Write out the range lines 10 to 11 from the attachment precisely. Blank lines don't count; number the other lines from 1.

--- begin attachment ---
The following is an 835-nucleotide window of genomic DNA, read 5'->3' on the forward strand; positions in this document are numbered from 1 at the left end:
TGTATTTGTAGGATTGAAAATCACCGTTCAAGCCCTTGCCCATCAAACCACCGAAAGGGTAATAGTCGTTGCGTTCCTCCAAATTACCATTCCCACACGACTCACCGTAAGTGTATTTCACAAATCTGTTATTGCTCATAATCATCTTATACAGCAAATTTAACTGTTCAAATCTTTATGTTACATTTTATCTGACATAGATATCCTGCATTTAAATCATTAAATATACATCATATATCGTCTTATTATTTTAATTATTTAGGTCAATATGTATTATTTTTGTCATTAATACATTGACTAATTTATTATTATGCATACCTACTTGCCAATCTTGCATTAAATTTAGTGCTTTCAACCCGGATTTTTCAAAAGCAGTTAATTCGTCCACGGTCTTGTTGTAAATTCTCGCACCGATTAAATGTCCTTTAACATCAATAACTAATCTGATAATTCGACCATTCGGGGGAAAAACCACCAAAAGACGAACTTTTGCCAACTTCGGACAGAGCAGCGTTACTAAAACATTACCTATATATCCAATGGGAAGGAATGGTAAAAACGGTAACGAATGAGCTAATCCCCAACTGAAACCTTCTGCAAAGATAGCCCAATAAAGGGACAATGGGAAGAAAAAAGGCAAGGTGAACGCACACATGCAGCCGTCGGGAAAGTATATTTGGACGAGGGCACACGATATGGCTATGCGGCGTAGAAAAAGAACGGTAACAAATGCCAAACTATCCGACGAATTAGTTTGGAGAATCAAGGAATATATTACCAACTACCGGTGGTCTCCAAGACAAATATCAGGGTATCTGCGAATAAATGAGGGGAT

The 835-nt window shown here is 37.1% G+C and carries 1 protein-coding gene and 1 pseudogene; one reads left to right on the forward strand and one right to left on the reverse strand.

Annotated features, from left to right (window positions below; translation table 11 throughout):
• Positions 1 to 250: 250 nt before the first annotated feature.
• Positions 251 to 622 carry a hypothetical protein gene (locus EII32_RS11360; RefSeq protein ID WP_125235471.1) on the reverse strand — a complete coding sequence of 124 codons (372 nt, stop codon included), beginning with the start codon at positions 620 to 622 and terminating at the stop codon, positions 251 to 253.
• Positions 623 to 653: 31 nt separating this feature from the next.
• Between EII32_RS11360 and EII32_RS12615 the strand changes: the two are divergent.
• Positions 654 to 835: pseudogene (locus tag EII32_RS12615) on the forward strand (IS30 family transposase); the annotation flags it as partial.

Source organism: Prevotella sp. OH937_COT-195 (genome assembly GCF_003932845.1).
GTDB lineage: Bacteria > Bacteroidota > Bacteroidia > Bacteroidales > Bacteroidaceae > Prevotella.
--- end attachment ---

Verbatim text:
Source organism: Prevotella sp. OH937_COT-195 (genome assembly GCF_003932845.1).
GTDB lineage: Bacteria > Bacteroidota > Bacteroidia > Bacteroidales > Bacteroidaceae > Prevotella.